What would you say is the biggest misconception about your and Bob’s professional and personal relationship?
The music industry and the media need to regain a conscious view on the voices of freedom in the world. For too long, they have emphasized the banalities of show business activities, abandoning their role as beacons for freedom and social justice. Musicians like the Wailers and Burning Spear have emerged to speak on behalf of the downtrodden, to make an improvement to the lives of human beings and nature around the world. And still, the media, and social media, emphasize the anecdotal personal journeys, abandoning the artistic journeys, letting themselves down in the expectation of consciousness that both Bob and I felt was the important thing. I cannot get involved in personal issues. At this time of my life, I need to concentrate on the essentials.
How closely are your life and art are entwined?
Life and art are one indivisible substance. You cannot separate the river from the riverbed. You cannot separate the skies from the winds. We live in a world of unity, with no separation. Only individualistic approaches aim at division and separation.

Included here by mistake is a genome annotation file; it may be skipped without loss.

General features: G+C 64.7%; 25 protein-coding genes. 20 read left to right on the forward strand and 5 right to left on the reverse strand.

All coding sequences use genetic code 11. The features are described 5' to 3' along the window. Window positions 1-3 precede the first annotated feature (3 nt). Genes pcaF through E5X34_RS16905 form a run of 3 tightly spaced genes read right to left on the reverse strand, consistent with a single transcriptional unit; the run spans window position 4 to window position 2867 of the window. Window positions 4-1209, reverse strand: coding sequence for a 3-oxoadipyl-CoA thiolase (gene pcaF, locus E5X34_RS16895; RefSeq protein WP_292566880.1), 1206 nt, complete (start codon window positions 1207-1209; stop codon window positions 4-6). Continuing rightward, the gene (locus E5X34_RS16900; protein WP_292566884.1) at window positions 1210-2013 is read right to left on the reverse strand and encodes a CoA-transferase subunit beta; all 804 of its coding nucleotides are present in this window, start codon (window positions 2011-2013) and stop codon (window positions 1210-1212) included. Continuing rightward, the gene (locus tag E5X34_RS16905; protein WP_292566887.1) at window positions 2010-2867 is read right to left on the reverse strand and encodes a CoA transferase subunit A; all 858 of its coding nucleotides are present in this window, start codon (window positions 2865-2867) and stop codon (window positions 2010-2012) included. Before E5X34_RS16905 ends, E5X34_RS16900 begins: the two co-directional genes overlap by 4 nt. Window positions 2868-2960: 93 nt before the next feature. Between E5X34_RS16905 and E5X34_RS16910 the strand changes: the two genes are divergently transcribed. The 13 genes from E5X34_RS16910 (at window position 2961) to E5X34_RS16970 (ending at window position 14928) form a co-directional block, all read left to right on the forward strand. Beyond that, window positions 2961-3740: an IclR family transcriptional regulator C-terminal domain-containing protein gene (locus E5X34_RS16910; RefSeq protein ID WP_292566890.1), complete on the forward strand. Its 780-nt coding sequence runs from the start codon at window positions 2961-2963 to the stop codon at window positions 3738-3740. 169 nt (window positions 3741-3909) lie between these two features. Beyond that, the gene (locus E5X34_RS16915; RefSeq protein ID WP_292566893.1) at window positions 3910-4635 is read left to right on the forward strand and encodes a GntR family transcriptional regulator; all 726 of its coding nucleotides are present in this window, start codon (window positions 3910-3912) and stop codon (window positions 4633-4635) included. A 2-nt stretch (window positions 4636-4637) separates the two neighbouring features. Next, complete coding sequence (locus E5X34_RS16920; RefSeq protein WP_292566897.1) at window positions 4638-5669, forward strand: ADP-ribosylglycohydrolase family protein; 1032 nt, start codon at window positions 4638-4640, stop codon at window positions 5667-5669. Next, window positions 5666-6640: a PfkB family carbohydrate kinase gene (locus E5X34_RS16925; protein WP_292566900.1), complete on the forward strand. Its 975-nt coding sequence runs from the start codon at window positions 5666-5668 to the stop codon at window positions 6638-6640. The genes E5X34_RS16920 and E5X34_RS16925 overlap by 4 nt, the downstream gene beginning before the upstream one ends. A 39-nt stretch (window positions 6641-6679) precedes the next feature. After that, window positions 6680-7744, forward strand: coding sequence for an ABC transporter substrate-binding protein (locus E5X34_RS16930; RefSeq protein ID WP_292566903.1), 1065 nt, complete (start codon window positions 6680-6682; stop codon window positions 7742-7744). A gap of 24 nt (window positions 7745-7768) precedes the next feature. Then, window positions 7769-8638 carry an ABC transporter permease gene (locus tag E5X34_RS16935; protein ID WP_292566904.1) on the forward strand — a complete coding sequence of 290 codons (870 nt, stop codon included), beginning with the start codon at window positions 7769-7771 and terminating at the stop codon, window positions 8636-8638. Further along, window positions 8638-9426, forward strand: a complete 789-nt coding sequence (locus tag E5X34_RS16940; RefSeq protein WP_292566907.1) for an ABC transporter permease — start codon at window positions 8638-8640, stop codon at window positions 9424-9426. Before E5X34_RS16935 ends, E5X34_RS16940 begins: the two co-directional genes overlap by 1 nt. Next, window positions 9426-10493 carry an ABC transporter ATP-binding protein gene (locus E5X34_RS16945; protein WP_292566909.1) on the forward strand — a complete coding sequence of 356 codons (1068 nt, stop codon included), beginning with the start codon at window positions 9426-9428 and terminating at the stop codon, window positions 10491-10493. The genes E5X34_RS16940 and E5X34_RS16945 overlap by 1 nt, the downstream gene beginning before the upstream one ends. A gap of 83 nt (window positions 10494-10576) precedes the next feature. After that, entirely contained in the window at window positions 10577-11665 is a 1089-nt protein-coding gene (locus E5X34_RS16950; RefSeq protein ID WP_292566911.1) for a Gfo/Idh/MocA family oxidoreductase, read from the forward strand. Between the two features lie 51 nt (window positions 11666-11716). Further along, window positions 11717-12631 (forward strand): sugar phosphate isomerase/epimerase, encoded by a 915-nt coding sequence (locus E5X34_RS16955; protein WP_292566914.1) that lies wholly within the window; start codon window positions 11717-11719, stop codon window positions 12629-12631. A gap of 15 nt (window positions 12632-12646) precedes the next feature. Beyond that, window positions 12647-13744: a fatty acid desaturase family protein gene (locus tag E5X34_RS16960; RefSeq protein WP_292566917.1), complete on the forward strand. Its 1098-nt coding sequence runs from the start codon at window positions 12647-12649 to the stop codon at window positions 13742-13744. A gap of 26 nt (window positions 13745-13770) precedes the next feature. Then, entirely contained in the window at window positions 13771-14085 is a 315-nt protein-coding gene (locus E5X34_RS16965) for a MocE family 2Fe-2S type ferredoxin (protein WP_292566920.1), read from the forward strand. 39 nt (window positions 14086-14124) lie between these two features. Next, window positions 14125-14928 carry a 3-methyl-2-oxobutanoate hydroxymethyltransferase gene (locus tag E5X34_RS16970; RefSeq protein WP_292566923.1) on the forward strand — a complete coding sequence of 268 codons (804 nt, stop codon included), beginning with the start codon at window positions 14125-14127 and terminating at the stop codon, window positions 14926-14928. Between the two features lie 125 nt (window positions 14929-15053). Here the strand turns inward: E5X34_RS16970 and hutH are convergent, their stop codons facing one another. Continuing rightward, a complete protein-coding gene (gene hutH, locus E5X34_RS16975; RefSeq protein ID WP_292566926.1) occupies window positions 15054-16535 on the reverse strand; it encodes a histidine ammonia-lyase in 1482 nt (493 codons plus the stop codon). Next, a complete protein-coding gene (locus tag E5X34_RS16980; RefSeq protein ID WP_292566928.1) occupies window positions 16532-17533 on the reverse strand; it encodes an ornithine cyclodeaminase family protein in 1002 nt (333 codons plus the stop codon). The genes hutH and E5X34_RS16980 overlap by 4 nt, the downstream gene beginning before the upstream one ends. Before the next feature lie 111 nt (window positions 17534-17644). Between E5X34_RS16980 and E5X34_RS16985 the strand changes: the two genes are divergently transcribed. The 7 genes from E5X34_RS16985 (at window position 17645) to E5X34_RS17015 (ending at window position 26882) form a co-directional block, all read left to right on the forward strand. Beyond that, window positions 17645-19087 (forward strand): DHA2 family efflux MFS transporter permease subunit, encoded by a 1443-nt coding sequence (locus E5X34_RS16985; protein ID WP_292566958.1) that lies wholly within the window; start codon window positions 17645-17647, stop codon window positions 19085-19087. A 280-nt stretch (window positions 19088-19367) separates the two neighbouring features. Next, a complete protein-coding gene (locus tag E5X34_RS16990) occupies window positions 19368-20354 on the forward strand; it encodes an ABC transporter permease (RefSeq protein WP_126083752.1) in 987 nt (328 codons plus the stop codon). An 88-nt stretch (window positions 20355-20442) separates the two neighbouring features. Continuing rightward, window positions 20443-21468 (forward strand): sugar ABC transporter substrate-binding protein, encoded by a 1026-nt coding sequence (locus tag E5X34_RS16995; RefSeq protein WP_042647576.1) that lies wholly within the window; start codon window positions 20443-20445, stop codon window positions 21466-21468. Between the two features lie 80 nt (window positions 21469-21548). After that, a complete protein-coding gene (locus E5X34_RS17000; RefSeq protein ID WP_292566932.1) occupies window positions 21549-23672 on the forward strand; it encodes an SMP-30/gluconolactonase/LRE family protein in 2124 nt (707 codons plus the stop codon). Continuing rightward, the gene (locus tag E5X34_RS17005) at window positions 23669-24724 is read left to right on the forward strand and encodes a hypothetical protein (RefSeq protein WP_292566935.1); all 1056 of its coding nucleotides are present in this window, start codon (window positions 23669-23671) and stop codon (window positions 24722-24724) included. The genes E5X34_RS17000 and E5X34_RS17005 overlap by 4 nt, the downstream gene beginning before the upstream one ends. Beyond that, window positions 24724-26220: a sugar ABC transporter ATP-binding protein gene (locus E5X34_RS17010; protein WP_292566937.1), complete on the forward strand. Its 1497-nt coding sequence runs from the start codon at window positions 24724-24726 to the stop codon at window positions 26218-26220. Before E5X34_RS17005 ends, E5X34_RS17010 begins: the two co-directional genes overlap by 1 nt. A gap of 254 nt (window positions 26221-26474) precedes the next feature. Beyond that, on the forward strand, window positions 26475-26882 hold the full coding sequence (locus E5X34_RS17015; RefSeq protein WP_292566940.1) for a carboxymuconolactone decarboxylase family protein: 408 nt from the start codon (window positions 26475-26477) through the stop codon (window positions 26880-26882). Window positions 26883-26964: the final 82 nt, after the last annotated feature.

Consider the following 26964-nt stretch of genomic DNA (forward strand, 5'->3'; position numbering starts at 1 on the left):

Talk a bit about that one black-and-white photo of you and Bob looking at each other? It took my breathe away when I first saw it.
That was part of a series of photographs I took in Trinidad with the people during the Carnival celebrations. I intended to create a portrait of life in the Caribbean through creativity, including music and film. Most of the film and photographic material was stolen shortly afterwards in Kingston. So these images are only a fragment of a creation that today you would call an installation. The rest of the material should reappear one day, and i hope the people involved will have the decency to return it to me, including video tapes, film, and Super8 film.